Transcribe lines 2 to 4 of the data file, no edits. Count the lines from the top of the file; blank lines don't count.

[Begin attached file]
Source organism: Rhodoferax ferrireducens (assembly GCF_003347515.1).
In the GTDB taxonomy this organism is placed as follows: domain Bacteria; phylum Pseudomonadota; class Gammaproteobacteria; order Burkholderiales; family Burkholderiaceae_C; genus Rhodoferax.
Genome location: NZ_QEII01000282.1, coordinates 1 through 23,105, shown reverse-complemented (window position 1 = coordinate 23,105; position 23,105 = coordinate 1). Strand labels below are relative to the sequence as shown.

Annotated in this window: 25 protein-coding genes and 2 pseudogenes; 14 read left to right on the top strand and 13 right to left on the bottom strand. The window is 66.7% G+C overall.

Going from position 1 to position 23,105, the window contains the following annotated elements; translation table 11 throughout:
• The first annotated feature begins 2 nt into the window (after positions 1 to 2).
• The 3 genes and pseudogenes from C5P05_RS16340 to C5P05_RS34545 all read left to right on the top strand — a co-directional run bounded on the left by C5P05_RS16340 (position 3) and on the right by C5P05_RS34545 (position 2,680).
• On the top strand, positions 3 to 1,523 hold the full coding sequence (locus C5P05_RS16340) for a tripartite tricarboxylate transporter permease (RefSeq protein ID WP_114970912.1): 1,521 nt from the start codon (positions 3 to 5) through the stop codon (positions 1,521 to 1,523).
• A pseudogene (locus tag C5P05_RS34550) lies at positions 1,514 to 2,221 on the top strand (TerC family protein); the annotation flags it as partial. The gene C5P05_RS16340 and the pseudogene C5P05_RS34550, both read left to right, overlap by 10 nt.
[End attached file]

In the GTDB taxonomy this organism is placed as follows: domain Bacteria; phylum Pseudomonadota; class Gammaproteobacteria; order Burkholderiales; family Burkholderiaceae_C; genus Rhodoferax.
Genome location: NZ_QEII01000282.1, coordinates 1 through 23,105, shown reverse-complemented (window position 1 = coordinate 23,105; position 23,105 = coordinate 1). Strand labels below are relative to the sequence as shown.

Annotated in this window: 25 protein-coding genes and 2 pseudogenes; 14 read left to right on the top strand and 13 right to left on the bottom strand. The window is 66.7% G+C overall.